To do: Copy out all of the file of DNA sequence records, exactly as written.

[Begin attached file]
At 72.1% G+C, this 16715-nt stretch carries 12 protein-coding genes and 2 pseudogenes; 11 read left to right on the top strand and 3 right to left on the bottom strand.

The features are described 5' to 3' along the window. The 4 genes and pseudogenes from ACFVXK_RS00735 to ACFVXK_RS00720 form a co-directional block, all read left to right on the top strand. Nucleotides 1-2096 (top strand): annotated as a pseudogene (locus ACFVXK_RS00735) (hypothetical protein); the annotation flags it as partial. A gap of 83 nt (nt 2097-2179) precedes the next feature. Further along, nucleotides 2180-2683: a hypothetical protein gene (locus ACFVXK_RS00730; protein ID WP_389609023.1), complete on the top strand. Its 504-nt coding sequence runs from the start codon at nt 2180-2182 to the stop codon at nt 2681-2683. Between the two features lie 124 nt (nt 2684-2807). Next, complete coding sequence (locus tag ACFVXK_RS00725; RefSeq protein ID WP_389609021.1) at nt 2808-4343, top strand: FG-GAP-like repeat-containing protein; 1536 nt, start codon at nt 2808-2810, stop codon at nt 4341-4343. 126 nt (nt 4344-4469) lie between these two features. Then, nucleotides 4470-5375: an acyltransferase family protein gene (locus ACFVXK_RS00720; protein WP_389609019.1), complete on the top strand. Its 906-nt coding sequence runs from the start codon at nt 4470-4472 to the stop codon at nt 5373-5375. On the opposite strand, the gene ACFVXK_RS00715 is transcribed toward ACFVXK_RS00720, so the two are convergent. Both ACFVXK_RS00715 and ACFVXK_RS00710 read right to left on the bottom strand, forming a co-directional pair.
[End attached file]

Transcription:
At 72.1% G+C, this 16715-nt stretch carries 12 protein-coding genes and 2 pseudogenes; 11 read left to right on the top strand and 3 right to left on the bottom strand.

The features are described 5' to 3' along the window. The 4 genes and pseudogenes from ACFVXK_RS00735 to ACFVXK_RS00720 form a co-directional block, all read left to right on the top strand. Nucleotides 1-2096 (top strand): annotated as a pseudogene (locus ACFVXK_RS00735) (hypothetical protein); the annotation flags it as partial. A gap of 83 nt (nt 2097-2179) precedes the next feature. Further along, nucleotides 2180-2683: a hypothetical protein gene (locus ACFVXK_RS00730; protein ID WP_389609023.1), complete on the top strand. Its 504-nt coding sequence runs from the start codon at nt 2180-2182 to the stop codon at nt 2681-2683. Between the two features lie 124 nt (nt 2684-2807). Next, complete coding sequence (locus tag ACFVXK_RS00725; RefSeq protein ID WP_389609021.1) at nt 2808-4343, top strand: FG-GAP-like repeat-containing protein; 1536 nt, start codon at nt 2808-2810, stop codon at nt 4341-4343. 126 nt (nt 4344-4469) lie between these two features. Then, nucleotides 4470-5375: an acyltransferase family protein gene (locus ACFVXK_RS00720; protein WP_389609019.1), complete on the top strand. Its 906-nt coding sequence runs from the start codon at nt 4470-4472 to the stop codon at nt 5373-5375. On the opposite strand, the gene ACFVXK_RS00715 is transcribed toward ACFVXK_RS00720, so the two are convergent. Both ACFVXK_RS00715 and ACFVXK_RS00710 read right to left on the bottom strand, forming a co-directional pair.